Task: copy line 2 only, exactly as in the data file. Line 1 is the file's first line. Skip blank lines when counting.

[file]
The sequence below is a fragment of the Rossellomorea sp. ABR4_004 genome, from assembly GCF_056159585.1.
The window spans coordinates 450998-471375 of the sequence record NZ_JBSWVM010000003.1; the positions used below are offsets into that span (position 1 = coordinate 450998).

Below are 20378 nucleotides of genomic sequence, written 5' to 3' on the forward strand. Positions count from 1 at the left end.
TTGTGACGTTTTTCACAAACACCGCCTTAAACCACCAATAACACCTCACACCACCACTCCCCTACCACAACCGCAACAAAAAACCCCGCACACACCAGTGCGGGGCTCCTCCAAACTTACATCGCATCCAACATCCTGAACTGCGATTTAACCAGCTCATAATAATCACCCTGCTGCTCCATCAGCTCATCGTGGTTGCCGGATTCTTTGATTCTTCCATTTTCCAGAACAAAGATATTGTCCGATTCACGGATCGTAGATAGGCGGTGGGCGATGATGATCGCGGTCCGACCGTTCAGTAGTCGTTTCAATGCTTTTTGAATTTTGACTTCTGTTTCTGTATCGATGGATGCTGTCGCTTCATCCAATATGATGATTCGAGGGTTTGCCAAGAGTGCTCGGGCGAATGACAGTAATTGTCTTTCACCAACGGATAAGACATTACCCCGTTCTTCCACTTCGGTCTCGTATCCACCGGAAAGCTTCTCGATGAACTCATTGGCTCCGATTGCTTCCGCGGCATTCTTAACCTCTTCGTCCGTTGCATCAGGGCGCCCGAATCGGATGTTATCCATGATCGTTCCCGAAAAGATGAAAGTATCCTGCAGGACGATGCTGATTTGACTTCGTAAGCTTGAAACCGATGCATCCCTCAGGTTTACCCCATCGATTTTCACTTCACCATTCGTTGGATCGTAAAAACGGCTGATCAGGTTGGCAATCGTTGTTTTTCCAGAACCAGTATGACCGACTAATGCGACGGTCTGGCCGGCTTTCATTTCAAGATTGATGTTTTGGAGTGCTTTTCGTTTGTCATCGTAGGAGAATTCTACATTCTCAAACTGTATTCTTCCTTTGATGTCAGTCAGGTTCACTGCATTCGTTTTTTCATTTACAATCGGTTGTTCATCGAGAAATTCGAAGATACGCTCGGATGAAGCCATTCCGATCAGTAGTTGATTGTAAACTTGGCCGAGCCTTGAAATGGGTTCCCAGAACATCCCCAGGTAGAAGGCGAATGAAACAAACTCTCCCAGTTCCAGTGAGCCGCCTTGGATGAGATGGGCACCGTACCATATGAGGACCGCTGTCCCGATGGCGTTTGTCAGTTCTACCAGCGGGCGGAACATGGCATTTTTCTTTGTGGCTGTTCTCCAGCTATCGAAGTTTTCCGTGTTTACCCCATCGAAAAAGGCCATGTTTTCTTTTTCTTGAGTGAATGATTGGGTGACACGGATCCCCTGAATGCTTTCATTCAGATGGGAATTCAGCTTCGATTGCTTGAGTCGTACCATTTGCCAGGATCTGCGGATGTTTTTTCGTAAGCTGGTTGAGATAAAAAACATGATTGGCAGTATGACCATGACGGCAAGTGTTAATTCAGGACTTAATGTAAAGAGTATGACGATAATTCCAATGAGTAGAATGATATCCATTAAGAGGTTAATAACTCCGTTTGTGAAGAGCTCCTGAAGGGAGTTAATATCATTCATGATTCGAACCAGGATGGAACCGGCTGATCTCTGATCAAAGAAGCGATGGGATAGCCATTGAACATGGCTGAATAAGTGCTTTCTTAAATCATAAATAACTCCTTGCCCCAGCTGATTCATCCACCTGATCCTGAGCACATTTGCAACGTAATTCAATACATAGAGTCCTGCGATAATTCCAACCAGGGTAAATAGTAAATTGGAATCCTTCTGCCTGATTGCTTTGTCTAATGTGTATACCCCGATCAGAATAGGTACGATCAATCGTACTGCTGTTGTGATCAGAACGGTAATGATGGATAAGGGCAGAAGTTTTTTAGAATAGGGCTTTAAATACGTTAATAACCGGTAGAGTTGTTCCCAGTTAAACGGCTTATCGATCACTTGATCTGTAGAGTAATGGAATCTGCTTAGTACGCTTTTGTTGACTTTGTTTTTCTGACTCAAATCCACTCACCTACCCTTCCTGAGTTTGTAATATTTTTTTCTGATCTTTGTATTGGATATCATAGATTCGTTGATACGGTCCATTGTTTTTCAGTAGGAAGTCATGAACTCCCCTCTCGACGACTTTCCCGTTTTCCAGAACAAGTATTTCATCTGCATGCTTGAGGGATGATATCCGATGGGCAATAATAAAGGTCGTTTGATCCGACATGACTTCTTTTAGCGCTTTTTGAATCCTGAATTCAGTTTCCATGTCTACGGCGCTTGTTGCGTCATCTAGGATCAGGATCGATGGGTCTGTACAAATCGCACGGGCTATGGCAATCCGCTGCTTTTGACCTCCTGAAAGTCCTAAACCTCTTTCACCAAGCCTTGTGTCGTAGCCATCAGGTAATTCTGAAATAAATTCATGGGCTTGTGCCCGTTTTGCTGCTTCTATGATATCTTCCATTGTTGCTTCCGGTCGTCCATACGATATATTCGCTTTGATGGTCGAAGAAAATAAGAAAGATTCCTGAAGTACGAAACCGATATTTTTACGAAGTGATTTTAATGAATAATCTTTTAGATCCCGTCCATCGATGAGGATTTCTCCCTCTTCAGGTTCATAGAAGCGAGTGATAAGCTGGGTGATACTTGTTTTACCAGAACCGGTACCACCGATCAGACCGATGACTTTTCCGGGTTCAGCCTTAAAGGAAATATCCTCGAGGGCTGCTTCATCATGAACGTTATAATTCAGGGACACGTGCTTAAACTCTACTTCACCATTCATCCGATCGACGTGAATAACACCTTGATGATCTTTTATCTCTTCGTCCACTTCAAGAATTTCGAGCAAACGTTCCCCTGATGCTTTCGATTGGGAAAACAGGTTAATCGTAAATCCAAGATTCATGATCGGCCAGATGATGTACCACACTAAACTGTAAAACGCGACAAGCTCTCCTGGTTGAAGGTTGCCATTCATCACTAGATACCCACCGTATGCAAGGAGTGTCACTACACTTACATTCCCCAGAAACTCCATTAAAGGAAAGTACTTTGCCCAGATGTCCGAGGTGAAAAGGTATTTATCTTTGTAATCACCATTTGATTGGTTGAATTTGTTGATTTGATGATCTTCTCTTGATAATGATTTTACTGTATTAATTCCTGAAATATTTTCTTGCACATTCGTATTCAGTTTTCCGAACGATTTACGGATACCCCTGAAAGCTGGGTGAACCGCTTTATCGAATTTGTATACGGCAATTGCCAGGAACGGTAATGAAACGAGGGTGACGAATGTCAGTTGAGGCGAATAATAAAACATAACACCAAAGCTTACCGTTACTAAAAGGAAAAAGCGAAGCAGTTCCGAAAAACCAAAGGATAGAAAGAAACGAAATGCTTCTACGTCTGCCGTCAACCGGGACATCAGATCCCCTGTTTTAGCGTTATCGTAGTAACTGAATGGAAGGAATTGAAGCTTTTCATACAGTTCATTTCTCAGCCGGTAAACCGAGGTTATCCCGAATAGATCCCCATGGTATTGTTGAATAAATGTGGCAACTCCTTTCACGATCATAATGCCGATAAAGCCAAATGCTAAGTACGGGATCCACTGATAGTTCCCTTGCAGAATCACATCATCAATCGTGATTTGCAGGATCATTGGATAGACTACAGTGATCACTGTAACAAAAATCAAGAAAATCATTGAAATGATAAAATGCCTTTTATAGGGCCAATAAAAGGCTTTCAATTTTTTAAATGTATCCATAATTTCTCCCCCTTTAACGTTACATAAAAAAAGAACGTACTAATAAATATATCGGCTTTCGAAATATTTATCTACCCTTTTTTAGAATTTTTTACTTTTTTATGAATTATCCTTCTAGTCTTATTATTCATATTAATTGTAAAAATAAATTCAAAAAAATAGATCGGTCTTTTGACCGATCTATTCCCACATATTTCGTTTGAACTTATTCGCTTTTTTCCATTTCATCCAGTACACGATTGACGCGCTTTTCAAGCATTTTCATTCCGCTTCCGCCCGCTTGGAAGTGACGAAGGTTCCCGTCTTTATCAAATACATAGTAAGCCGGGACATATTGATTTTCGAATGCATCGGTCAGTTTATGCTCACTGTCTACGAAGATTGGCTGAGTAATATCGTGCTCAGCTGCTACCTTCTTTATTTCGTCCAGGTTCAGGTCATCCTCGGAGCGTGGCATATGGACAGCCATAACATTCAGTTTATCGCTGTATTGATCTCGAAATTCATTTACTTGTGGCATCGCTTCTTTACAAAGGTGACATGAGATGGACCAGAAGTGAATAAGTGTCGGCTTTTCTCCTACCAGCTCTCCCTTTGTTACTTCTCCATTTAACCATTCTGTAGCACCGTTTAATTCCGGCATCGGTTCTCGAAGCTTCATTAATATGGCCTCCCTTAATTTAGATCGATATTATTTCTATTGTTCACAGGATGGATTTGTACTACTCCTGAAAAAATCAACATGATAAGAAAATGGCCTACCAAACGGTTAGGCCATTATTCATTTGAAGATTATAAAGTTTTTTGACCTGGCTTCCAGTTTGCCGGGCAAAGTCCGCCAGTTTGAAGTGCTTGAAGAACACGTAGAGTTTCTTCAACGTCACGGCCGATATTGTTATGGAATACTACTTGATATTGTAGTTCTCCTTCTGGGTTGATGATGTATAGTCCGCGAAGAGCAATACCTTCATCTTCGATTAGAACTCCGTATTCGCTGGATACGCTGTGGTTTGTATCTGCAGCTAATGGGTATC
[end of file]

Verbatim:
The window spans coordinates 450998-471375 of the sequence record NZ_JBSWVM010000003.1; the positions used below are offsets into that span (position 1 = coordinate 450998).